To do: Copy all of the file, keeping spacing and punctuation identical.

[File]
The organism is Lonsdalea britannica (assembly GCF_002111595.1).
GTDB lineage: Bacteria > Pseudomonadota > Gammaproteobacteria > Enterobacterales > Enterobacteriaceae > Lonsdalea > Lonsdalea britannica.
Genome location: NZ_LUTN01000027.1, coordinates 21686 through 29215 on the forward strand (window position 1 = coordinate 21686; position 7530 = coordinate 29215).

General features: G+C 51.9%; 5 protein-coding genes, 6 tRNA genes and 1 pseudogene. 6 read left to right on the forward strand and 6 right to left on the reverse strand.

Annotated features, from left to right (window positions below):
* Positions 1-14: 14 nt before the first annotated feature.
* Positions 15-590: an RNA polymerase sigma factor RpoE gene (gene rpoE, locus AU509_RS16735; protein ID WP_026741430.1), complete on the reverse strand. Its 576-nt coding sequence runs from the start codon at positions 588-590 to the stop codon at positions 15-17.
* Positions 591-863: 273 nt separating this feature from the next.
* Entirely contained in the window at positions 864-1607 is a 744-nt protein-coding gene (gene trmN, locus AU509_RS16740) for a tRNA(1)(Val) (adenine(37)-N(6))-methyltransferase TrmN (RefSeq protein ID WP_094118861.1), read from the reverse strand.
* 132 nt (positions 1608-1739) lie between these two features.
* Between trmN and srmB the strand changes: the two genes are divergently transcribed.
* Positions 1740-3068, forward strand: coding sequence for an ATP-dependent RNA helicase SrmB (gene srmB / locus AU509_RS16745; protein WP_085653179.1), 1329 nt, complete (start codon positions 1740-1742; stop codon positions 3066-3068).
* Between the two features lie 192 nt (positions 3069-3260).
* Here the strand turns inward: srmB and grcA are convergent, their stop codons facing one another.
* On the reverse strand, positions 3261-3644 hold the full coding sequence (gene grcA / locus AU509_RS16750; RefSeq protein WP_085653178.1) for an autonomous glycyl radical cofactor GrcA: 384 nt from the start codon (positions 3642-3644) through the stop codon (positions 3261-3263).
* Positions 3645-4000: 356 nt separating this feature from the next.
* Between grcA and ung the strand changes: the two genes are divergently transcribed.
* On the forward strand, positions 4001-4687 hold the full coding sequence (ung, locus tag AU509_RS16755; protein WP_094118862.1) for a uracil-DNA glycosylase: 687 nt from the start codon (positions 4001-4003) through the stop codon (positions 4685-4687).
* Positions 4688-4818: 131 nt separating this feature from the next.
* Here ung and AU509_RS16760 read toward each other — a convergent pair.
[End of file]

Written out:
The organism is Lonsdalea britannica (assembly GCF_002111595.1).
GTDB lineage: Bacteria > Pseudomonadota > Gammaproteobacteria > Enterobacterales > Enterobacteriaceae > Lonsdalea > Lonsdalea britannica.
Genome location: NZ_LUTN01000027.1, coordinates 21686 through 29215 on the forward strand (window position 1 = coordinate 21686; position 7530 = coordinate 29215).

General features: G+C 51.9%; 5 protein-coding genes, 6 tRNA genes and 1 pseudogene. 6 read left to right on the forward strand and 6 right to left on the reverse strand.

Annotated features, from left to right (window positions below):
* Positions 1-14: 14 nt before the first annotated feature.
* Positions 15-590: an RNA polymerase sigma factor RpoE gene (gene rpoE, locus AU509_RS16735; protein ID WP_026741430.1), complete on the reverse strand. Its 576-nt coding sequence runs from the start codon at positions 588-590 to the stop codon at positions 15-17.
* Positions 591-863: 273 nt separating this feature from the next.
* Entirely contained in the window at positions 864-1607 is a 744-nt protein-coding gene (gene trmN, locus AU509_RS16740) for a tRNA(1)(Val) (adenine(37)-N(6))-methyltransferase TrmN (RefSeq protein ID WP_094118861.1), read from the reverse strand.
* 132 nt (positions 1608-1739) lie between these two features.
* Between trmN and srmB the strand changes: the two genes are divergently transcribed.
* Positions 1740-3068, forward strand: coding sequence for an ATP-dependent RNA helicase SrmB (gene srmB / locus AU509_RS16745; protein WP_085653179.1), 1329 nt, complete (start codon positions 1740-1742; stop codon positions 3066-3068).
* Between the two features lie 192 nt (positions 3069-3260).
* Here the strand turns inward: srmB and grcA are convergent, their stop codons facing one another.
* On the reverse strand, positions 3261-3644 hold the full coding sequence (gene grcA / locus AU509_RS16750; RefSeq protein WP_085653178.1) for an autonomous glycyl radical cofactor GrcA: 384 nt from the start codon (positions 3642-3644) through the stop codon (positions 3261-3263).
* Positions 3645-4000: 356 nt separating this feature from the next.
* Between grcA and ung the strand changes: the two genes are divergently transcribed.
* On the forward strand, positions 4001-4687 hold the full coding sequence (ung, locus tag AU509_RS16755; protein WP_094118862.1) for a uracil-DNA glycosylase: 687 nt from the start codon (positions 4001-4003) through the stop codon (positions 4685-4687).
* Positions 4688-4818: 131 nt separating this feature from the next.
* Here ung and AU509_RS16760 read toward each other — a convergent pair.